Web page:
Change your perspective instead. Recognizing yourself and the activities you engage in gives you a competitive advantage. The ability of your team to be dynamic and fluid – moving in and out of “arenas” and creating temporary advantages – is critical to future success.

The real takeaway is as follows. Consider whether you truly believe that compelling, engaging, useful, and dynamic content-driven experiences will ultimately help the business.

If the answer is yes, the strategic value is in your ability to evolve and coordinate all activities in order to create those valuable experiences on a regular basis. It is not the content or how it is distributed.

Recognizing this strategic value has ramifications:

  • Businesses must increasingly abandon the practice of forming and scaling new marketing teams based on platforms, technologies, or inside-out views of the customer journey. A successful business becomes skilled and integrated in the operation and management of various content-driven experiences. They will always have a temporal format and placement on multiple channels.
  • Businesses must abandon the container-first approach to content, which is solely intended to support marketing tactics or initiatives. Instead, businesses must recognize content operation as a function that supports the fluid use of content to fuel better customer experiences.
  • Businesses that can constantly reconfigure their activities and manage portfolios of content-driven experiences will win with content marketing. When one experience is no longer beneficial to the business, they do not say, “That’s how we’ve always done it.” Instead, they disengage and dismantle these experiences in a healthy way.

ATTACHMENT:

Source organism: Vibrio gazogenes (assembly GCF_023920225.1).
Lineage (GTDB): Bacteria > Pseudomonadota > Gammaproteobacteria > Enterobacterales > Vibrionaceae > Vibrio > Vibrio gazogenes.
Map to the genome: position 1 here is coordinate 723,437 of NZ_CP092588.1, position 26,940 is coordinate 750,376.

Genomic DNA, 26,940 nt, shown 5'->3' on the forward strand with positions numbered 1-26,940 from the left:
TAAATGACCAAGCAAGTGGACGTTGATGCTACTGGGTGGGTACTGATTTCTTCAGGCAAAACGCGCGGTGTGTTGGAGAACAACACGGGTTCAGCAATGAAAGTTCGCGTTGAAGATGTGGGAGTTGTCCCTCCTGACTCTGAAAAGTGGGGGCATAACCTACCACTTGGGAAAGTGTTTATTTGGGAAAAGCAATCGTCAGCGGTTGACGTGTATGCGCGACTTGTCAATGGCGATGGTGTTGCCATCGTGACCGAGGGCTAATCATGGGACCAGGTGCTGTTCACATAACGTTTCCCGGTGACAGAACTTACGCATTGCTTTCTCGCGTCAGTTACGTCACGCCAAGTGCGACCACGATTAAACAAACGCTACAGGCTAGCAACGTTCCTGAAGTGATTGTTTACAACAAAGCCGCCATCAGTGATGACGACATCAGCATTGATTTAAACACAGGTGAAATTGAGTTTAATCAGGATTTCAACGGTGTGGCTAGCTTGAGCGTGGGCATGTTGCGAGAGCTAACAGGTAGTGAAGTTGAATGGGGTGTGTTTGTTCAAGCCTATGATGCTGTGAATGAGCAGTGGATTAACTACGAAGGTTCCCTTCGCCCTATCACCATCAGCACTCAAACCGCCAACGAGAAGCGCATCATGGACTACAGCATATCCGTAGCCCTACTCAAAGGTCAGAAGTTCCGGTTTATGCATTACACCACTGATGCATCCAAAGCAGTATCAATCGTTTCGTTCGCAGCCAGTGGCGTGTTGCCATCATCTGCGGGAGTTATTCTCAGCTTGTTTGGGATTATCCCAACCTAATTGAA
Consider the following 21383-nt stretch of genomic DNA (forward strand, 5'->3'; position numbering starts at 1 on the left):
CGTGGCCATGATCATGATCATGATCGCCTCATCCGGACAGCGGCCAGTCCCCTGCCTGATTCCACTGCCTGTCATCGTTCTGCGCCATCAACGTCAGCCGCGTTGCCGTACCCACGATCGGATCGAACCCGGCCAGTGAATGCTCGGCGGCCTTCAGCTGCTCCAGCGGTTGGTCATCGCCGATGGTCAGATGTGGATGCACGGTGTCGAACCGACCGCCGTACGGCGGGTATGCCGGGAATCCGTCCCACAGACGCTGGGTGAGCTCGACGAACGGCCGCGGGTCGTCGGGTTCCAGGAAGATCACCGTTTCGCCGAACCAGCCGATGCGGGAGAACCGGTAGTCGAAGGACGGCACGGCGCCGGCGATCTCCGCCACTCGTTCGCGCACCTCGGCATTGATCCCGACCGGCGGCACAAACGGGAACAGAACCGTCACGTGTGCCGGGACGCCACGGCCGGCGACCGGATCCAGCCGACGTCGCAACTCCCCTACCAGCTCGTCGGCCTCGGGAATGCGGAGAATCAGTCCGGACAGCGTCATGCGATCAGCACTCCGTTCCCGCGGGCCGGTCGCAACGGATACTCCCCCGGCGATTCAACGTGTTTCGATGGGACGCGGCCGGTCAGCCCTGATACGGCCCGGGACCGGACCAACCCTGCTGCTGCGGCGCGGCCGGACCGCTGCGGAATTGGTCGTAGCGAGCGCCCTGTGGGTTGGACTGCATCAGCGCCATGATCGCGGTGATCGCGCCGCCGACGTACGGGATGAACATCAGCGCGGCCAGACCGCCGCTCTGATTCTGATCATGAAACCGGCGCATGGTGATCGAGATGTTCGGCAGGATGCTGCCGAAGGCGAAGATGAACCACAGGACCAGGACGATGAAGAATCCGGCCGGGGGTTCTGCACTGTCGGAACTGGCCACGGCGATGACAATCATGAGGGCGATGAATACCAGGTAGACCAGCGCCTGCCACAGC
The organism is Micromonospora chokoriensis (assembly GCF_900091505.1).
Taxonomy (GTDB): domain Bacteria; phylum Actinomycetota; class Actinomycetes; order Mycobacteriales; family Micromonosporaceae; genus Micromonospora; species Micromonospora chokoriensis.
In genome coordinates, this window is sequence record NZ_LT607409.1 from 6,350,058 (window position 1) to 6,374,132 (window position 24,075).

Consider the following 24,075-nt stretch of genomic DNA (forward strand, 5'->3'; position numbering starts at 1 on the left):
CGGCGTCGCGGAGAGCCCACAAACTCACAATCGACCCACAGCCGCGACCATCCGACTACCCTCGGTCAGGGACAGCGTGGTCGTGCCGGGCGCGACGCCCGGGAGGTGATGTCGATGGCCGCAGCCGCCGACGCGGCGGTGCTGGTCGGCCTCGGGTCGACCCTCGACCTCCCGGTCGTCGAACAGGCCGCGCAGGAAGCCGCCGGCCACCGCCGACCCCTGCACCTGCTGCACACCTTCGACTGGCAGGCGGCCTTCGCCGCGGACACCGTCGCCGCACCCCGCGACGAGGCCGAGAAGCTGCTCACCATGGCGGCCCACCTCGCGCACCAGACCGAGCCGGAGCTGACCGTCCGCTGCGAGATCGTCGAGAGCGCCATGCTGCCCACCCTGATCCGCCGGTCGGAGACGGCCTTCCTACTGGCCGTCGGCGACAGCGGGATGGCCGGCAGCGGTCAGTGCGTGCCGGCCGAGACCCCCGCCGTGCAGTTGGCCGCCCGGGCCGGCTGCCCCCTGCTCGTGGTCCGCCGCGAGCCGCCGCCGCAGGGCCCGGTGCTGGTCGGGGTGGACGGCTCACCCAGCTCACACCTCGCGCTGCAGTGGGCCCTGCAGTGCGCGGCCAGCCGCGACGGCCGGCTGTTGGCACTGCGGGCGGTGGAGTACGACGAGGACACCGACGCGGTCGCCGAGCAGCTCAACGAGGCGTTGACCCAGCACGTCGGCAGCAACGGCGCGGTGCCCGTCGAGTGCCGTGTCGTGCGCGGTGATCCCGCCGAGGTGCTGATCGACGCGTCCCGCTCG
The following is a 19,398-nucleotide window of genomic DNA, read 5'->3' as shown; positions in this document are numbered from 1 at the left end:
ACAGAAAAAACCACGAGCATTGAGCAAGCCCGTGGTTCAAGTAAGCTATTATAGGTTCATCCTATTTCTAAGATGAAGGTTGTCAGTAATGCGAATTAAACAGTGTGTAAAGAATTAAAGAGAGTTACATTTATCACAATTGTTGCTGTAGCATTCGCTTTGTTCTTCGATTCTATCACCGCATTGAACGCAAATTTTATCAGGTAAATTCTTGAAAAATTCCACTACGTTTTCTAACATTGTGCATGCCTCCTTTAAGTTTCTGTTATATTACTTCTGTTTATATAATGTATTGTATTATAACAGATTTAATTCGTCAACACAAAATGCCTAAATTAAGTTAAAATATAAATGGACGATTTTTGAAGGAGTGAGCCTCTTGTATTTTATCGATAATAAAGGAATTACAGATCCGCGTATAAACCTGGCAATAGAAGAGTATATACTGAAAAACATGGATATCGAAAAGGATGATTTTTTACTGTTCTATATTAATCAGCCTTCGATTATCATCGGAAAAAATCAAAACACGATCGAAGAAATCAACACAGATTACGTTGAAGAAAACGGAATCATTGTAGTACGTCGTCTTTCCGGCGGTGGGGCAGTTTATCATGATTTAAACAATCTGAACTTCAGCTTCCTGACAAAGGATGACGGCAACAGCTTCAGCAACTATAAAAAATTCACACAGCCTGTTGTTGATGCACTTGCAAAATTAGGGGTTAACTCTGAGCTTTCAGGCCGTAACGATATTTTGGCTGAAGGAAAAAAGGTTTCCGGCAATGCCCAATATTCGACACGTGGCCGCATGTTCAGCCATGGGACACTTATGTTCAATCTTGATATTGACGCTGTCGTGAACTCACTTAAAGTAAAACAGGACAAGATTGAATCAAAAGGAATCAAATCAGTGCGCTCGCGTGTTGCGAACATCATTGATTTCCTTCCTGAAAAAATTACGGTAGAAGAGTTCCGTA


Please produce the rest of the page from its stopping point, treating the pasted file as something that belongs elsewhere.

Content strategy is a collection of activities that work together.

It all comes down to the company’s ability to adapt to change. According to Michael Porter, achieving simple operational effectiveness (e.g., efficiency) is “enticing because it’s concrete and actionable.” It’s simply easier to see how common activities like content creation, management, activation, and measurement can be improved.

More difficult is determining which activities the business will perform and which activities the business will perform differently.

When you think about it, content strategy – and how the activities fit together – is the thing that must always change. The content capabilities of your company reflect its ability to communicate. And it is your ability to evolve your communication that gives you a competitive advantage.

In fact, in many cases, content-related activities are the only things that can evolve. As Jonathan Mildenhall, then-VP of global advertising strategy and creative excellence, pointed out, he couldn’t change anything about the iconic nature of Coca-Cola’s packaging or product. He could only build on the experiential media and conversation surrounding that product.

Coca-Cola is a massive media brand with incredible reach and frequency. We ask ourselves, “Can we use our assets as content, and can we create content from our assets?”

Jonathan Mildenhall

In a nutshell, Coca-Cola evolved. Instead of viewing content as a means to a marketing purpose, Jonathan viewed marketing as a means to a content purpose.

In your world as marketers, this is known as content strategy. This is the kind of change you should aim for.